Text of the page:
At one point as I pedaled through along the top of a hill, I yelled out that my bike was very furry. Why? Well, I basically had a squirrel’s nest of grass and mud gumming up my drive train with LOTS of stuff hanging off the bike. This was most definitely causing me some shifting and pedaling issues. I had to come up with a novel solution for dealing with mud and grass. My solution? Stop trailside and grab a stick, which I gripped in my hand as I rode. When things got too messy I’d pull off and jam the stick into the plugged up areas on the bike to free the detritus. Effective, but a great waste of time too!
Soon enough, chain suck started to be an issue as well, along with lots of skipping gears and chain issues. Of course it wasn’t until hours later back home cleaning the bike that I realized I’d literally twisted my chain in two different spots, which amazingly didn’t cause a complete destruction of any bike components, but will definitely mean a new chain at a minimum is needed. It also explains why in the penultimate lap by bike completely locked up and refused to be pedaled further. The result? A long foot race carrying the bike to the finish.
Yup, that’s right, after one final pedal mash too many, the chain refused to budge and no more gear changes were possible. Rather than waste precious time cleaning the bike, I judged the distance to the finish was no greater than 400m or so, which meant running was the best bet. As long as you cross the line with your bike, it is a valid finish. Unfortunately, it cost me at least 6 spots in the final results. Worse than that, it gave my buddy David Shantz the opportunity to lap me. He crossed the line in 53:54 and I crossed it in 53:59…. 1 lap down ☹. How annoying!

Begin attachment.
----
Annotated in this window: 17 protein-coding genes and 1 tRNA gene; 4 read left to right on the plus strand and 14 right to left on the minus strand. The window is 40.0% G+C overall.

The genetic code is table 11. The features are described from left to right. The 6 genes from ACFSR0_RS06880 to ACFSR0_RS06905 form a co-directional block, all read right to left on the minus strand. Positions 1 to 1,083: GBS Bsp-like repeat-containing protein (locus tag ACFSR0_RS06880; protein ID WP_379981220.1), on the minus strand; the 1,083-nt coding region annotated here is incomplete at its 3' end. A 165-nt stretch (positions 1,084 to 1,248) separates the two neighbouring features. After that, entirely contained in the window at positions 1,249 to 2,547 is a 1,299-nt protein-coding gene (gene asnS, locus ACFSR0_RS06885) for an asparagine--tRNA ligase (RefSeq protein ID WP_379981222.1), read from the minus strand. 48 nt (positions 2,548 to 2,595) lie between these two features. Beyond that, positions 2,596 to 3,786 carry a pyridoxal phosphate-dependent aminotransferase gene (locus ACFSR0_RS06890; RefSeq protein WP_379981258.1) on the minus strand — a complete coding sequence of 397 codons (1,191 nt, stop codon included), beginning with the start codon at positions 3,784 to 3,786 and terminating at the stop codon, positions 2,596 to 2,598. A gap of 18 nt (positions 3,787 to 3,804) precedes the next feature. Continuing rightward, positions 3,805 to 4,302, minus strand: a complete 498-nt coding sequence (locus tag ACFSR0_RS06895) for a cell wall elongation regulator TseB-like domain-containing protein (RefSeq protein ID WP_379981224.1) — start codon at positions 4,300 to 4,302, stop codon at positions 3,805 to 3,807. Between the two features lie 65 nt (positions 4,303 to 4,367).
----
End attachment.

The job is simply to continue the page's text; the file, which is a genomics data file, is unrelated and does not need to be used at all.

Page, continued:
So where did I actually place you wonder? Well, nothing special. I ended up 89th out of 125 racers (with only 113 actually finishing the race). In my category, things were more dire, with me finishing 35 out of 43 (but only 37 actually finished ☹. However, those results are pretty much in line with how I fared in my first triathlon, and from there, I only got better and better, eventually winning my age group with a sub 11 hour Ironman finish in my first Iron-distance triathlon, so there is obviously hope for me in this sport too if I apply myself,
I’d definitely say this was a hoot to do, and given that these were pretty much the worst possible conditions, I’m pretty sure I’d have fun at any other race I tried my hand at in the cyclocross series. To those ends, the races provide a great value. The race itself was only $25. On top of that, I had to pay for a 1-day licence, making my total $37. However, if you sign up for the entire series of 10 races, the price is only $98! That is a definite bargain and gives you lots of chances to improve and see familiar faces every weekend. There’s a good chance I’ll start scouring for a good used cross bike and put myself out there more next year. Objective next year? Maybe finish a race and NOT get lapped. Not an easy feat though. In my race, only 38 (out of the 113 riders) didn’t get lapped.
Well that about wraps up this race report. I had a lot of fun, but am now wondering how I might fare in slightly better conditions. Post-race, I got to enjoy a great meal of crepes at a local Creperie in Almonte, and then stop by the new brewery to drown my sorrows. I also had the fun of driving through terrible conditions to and from the race, and spend a couple hours cleaning up after all was said and done! Will I do it again? Absolutely! Trying new things is always worth it, you never know what you’ll learn about yourself and what makes you truly happy. With those words, I encourage you all to get out there and try something new! Till next report, have fun!